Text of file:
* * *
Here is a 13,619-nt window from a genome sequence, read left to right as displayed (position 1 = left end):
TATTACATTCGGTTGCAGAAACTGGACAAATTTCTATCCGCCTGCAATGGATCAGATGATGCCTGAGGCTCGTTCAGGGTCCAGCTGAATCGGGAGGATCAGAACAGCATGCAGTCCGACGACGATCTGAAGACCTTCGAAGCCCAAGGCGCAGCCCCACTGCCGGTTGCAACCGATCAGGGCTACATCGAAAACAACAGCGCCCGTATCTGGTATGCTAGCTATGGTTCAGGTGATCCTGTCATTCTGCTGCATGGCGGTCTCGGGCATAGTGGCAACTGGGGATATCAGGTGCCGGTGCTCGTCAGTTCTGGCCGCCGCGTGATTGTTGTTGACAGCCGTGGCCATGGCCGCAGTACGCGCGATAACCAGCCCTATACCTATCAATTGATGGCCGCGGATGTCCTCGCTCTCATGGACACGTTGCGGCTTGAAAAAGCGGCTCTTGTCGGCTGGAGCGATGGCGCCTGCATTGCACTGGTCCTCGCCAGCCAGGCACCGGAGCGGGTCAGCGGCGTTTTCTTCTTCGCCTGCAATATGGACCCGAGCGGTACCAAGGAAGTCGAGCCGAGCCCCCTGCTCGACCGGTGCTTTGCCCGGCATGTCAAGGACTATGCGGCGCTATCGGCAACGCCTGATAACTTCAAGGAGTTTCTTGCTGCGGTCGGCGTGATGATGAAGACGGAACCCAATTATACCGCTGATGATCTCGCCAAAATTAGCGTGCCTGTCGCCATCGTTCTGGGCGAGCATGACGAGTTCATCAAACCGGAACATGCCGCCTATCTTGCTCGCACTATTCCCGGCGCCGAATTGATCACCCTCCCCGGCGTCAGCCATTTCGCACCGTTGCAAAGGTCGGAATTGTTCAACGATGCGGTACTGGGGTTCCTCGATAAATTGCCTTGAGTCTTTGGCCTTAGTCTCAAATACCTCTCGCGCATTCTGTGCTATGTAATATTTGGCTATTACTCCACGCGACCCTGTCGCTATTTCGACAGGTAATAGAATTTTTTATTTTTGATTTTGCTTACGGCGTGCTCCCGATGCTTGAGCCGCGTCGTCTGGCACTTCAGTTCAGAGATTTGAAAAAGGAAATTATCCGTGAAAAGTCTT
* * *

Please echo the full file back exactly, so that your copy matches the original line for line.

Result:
Here is a 13,619-nt window from a genome sequence, read left to right as displayed (position 1 = left end):
TATTACATTCGGTTGCAGAAACTGGACAAATTTCTATCCGCCTGCAATGGATCAGATGATGCCTGAGGCTCGTTCAGGGTCCAGCTGAATCGGGAGGATCAGAACAGCATGCAGTCCGACGACGATCTGAAGACCTTCGAAGCCCAAGGCGCAGCCCCACTGCCGGTTGCAACCGATCAGGGCTACATCGAAAACAACAGCGCCCGTATCTGGTATGCTAGCTATGGTTCAGGTGATCCTGTCATTCTGCTGCATGGCGGTCTCGGGCATAGTGGCAACTGGGGATATCAGGTGCCGGTGCTCGTCAGTTCTGGCCGCCGCGTGATTGTTGTTGACAGCCGTGGCCATGGCCGCAGTACGCGCGATAACCAGCCCTATACCTATCAATTGATGGCCGCGGATGTCCTCGCTCTCATGGACACGTTGCGGCTTGAAAAAGCGGCTCTTGTCGGCTGGAGCGATGGCGCCTGCATTGCACTGGTCCTCGCCAGCCAGGCACCGGAGCGGGTCAGCGGCGTTTTCTTCTTCGCCTGCAATATGGACCCGAGCGGTACCAAGGAAGTCGAGCCGAGCCCCCTGCTCGACCGGTGCTTTGCCCGGCATGTCAAGGACTATGCGGCGCTATCGGCAACGCCTGATAACTTCAAGGAGTTTCTTGCTGCGGTCGGCGTGATGATGAAGACGGAACCCAATTATACCGCTGATGATCTCGCCAAAATTAGCGTGCCTGTCGCCATCGTTCTGGGCGAGCATGACGAGTTCATCAAACCGGAACATGCCGCCTATCTTGCTCGCACTATTCCCGGCGCCGAATTGATCACCCTCCCCGGCGTCAGCCATTTCGCACCGTTGCAAAGGTCGGAATTGTTCAACGATGCGGTACTGGGGTTCCTCGATAAATTGCCTTGAGTCTTTGGCCTTAGTCTCAAATACCTCTCGCGCATTCTGTGCTATGTAATATTTGGCTATTACTCCACGCGACCCTGTCGCTATTTCGACAGGTAATAGAATTTTTTATTTTTGATTTTGCTTACGGCGTGCTCCCGATGCTTGAGCCGCGTCGTCTGGCACTTCAGTTCAGAGATTTGAAAAAGGAAATTATCCGTGAAAAGTCTT